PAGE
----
There’s never a good time to get married, have a baby, start a business or expand a business — you just have to go for it, said Scott Case, CEO of the Startup America Partnership.

He kicked off The New York Times Small Business Summit with that advice and many more words of wisdom for startup founders and small-business owners who want to take their companies to the next level.

Take time out. The life of an entrepreneur is a busy, hectic one, but you can’t let yourself get so busy with tasks that you don’t have a moment to think, Case said. He recommended scheduling an hour of “white space” each week during which you shut out all distractions and take time to think about the world and where it’s going.

Network. “Networking is vital to your business,” Case said. “You cannot do without it.

“We’re often so heads down in creating our companies that we forget to be heads up about building a network.”

A lot of people are uncomfortable with networking, but that’s no excuse. If you’re one of them, Case said, you need to “suck it up, get over it and get out there” because valuable customers and talented employees are not going to come from your marketing efforts; “they’ll come from people one degree away” from you.

Use social media. When Case asked, many summit attendees raised their hands to admit to being afraid of using social media. They were quickly told that fear isn’t an option.

With social media, as with networking, you have to get past the fear and discomfort. “If you’re comfortable, you’re not doing it right,” Case said. “Expose yourself to new ideas” and things that are out of your comfort zone.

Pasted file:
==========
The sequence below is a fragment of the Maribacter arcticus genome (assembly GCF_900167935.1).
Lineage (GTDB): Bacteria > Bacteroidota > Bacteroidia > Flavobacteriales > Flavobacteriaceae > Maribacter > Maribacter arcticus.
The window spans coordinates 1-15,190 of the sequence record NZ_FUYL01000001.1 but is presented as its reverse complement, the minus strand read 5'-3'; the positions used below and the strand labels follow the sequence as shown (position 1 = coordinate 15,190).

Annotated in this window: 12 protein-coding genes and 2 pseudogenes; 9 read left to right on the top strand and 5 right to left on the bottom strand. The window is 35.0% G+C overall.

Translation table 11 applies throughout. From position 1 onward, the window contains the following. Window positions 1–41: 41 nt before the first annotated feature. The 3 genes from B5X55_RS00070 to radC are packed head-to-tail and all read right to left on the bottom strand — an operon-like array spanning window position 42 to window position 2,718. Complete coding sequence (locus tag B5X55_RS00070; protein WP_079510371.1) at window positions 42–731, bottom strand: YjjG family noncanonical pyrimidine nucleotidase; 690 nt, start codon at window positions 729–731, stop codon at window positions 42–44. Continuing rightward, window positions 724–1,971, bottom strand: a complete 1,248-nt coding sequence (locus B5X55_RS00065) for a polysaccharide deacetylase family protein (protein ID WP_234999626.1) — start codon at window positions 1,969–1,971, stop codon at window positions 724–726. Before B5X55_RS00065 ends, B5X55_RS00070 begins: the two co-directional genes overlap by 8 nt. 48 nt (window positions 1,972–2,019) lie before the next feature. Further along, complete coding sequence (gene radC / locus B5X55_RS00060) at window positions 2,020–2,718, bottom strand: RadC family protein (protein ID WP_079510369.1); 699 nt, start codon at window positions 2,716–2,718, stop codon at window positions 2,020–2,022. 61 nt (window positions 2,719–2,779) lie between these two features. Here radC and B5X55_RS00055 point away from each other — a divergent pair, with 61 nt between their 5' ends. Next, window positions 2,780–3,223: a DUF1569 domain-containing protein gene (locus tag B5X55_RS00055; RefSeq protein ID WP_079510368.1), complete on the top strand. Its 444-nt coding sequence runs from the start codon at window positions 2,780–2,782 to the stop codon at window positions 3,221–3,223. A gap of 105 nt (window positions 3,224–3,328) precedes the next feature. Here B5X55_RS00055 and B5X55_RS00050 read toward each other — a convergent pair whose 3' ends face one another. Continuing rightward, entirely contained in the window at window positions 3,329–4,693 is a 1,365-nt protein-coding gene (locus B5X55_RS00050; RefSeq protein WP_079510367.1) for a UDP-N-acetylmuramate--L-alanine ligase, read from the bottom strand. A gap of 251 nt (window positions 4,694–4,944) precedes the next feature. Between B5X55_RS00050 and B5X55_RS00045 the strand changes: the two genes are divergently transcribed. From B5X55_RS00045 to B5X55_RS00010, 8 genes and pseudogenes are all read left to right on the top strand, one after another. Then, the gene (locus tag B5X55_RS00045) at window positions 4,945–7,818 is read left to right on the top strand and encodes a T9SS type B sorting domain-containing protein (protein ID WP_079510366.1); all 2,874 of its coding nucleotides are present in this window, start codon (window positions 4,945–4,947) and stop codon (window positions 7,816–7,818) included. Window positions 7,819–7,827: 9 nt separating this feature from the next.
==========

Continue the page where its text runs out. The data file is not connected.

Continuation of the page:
This is important because if you aren’t using social media, you can be sure that your competitors are, Case said. And, as American Express OPEN President Susan Sobbott said later, “businesses that use the Web are growing 15% faster than those that do not. That’s the reality now.”

If you really have no idea what you’re doing, find people who do and hire them or get them to teach you, Case said. Besides, it’s really not as hard as you think. “If you’ve bought something on Amazon, you can put something on YouTube.”

Commit to growth. There’s nothing wrong with not scaling your business, but if that’s what you want to do, you’ve got to commit to it, Case said.

Once you’ve committed, you’re going to have to change the way you do things to make the business expand, he said. You will have to let go and stop micromanaging; find someone to take care of the day-to-day while you focus on growth.

Manage your talent. As you build your company, you should always be on the lookout for extraordinary people, Case said. That way, when you need them, you’ll know where to find them fast.

Once you have employees, part of your job is to develop them, he said. Pinpoint the high-potential people on your team, and find out their goals. Then spend time developing those whose goals align with your business’.

Do business with other entrepreneurs. Most entrepreneurs like to help other entrepreneurs, Case said. Startups will work harder for your business than anyone else, so you should look for opportunities to work with them.

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